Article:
Once again, D.E.B.S. is one of those movies that plays on the idea of what the films creators think the audience wants to see. Girls will come because this movie is about “she spies” with guns, kicking butt. Guys will come because the girls are in another universe of being hot, and they are all dressed in innocent, catholic school girl outfits. Now, while D.E.B.S. contains many of the elements of movies like Mean Girls, it also gloriously subverts these elements and creates a film that I can best describe as an inverted Valley Girl with a lipstick lesbian vibe.
This movie starts off and it seems to be about these “superspies” who are going to take on the world. Then, Lucy Diamond (played by the probably looks hot doing just about anything Jordana Brewster) appears on the scene and this is where things get complicated. What is supposed to be a story about the D.E.B.S. bringing this girl to justice, soon takes a detour and becomes a love story between Lucy and the top D.E.B. Amy Bradshaw(Sara Foster). This being one of those hybrid indies with obviously more then $5 million dollars behind it, the movie doesn’t get too much more unconventional then that. Still, I have to give the creators of this movie credit for making a film that is fun, doesn’t take itself too seriously, yet still manages to have a great deal of heart in it’s characters. In fact, all the D.E.B.S. are great in their roles. They are rounded out by Meagan Good, Devon Aoki and Jill Ritchie.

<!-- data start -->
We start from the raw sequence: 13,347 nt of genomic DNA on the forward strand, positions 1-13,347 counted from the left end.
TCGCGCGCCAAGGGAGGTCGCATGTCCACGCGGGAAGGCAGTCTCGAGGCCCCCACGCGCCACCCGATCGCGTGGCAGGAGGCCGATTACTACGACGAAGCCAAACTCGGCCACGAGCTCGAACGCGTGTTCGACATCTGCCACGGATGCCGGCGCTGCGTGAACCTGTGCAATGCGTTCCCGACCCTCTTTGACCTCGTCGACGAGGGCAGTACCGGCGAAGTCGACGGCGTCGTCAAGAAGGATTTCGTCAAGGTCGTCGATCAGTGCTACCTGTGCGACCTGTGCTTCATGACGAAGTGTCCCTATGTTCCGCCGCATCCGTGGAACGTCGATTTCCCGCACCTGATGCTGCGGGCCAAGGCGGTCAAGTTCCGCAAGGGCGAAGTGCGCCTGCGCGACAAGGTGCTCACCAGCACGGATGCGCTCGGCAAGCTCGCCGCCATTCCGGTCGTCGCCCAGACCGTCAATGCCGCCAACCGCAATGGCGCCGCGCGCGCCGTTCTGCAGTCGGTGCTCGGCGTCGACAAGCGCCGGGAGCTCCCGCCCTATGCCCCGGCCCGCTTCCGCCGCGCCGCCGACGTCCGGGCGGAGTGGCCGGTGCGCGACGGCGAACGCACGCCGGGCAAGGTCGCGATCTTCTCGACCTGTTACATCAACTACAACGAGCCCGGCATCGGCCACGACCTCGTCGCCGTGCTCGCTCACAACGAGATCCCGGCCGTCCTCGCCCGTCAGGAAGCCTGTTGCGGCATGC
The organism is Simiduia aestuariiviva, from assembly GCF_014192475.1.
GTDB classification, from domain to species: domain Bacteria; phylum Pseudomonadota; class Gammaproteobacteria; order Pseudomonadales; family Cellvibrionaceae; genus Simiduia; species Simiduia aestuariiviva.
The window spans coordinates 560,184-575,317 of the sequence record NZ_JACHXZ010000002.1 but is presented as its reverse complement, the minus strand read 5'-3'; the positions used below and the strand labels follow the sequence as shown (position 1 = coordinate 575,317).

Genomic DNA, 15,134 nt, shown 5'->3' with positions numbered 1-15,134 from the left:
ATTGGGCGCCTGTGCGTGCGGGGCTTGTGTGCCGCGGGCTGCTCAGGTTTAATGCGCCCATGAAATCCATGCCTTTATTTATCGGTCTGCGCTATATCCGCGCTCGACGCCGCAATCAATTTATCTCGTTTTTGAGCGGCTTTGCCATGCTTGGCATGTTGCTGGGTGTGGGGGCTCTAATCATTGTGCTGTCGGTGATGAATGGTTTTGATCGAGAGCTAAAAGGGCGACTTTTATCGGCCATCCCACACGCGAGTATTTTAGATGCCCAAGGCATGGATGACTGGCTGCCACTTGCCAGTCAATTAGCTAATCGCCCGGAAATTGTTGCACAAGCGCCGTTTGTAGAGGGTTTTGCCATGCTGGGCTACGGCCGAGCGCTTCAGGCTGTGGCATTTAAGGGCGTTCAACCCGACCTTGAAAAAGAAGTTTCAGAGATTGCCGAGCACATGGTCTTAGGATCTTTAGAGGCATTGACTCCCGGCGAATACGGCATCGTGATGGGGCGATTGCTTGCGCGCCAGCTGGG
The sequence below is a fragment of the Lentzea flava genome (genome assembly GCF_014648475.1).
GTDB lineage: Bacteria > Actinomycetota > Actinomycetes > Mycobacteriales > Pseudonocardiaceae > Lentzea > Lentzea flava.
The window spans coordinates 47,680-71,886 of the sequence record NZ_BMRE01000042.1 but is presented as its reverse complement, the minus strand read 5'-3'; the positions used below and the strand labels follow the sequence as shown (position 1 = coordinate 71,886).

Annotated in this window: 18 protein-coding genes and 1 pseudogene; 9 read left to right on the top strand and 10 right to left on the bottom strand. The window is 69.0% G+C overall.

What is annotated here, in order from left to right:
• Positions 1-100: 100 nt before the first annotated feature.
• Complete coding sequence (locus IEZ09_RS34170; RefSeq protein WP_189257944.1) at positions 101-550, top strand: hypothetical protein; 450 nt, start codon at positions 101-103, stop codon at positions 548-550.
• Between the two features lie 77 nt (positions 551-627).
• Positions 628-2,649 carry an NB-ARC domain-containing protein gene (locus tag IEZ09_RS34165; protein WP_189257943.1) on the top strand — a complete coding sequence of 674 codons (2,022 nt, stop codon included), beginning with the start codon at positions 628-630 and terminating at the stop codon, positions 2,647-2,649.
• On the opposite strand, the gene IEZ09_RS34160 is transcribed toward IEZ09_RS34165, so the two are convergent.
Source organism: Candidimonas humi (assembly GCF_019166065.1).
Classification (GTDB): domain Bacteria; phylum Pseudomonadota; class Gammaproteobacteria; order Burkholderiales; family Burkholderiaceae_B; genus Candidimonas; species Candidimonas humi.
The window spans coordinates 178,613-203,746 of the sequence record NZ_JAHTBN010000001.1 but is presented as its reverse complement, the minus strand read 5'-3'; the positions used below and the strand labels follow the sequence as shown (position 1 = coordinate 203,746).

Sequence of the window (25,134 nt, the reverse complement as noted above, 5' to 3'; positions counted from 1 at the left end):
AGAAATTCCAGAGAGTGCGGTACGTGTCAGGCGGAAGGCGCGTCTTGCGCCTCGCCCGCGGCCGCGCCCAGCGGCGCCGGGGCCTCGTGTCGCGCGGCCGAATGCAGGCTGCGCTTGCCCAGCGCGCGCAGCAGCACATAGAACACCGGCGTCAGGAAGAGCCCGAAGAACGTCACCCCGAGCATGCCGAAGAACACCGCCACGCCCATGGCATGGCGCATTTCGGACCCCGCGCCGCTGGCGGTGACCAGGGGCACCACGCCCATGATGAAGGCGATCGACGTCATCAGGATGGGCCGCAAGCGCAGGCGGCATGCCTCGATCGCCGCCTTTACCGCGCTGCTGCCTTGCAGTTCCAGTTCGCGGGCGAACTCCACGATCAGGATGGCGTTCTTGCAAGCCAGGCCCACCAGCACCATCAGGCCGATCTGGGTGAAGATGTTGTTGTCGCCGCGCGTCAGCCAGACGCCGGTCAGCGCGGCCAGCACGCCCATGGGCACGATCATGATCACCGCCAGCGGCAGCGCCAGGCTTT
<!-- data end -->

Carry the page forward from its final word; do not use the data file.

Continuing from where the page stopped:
One thing I really enjoyed about this movie was how it didn’t try and be “too cool” or above itself. It really believed in the story it was telling and it never seemed to stray from the idea that Lucy and Amy could really be in love. You believe their relationship. You want it to work. This was such an interesting way to go with what could have been a more “easy” teen movie.
Deleted and Extended Scenes
I am not sure how much these were needed but they seem to add a little something to this disk. They basically expand on Lucy and Amy’s relationship. This was cool to see but it seemed more like something that would have been in an extended cut of the movie and was therefore excised mainly for time reasons.
”Infiltrating D.E.B.S.” Making of Featurette
This is a cool companion piece to the film in which we hear from the director and the cast about what went into making D.E.B.S.. We are taken from this movie’s inception as an idea for a cartoon on the internet, to D.E.B.S. as an actual movie. It is interesting hearing the director’s ideas for the movie as well as the actors who inhabited those roles. While this wasn’t the most amazing “making of” I have ever seen, it was interesting and illuminated various things.
We get to hear from Sara Foster, Jordana Brewster, Jill Ritchie and Meagan Good. There is is something about these commentary tracks that they either work or they don’t. This one starts off a bit shaky but once the girls loosened up, we really get a sense of the fun camaraderie they had while shooting this movie. Granted, it seems like Brewster was away from most of them for the entire shoot (as she is the women they are trying to bring down), it still sounds like making this movie was a bonding experience for the ladies.
A very good commentary track from director Angela Robinson. She seems like a very nuts and bolts person. A scrappy filmmaker who believes not only in the work she is doing but also believes in herself. She did a very good job of talking us through the movie, and giving her reasons for why certain material made it on to the screen. She is a bit more serious then the 4 girls are but I think that that’s the point. The girls have fun while Robinson tells us how things got done.
D.E.B.S. Comic Animatic, Production Stills, Music Video “Into the Morning” by The Weekend and a D.E.B.S. c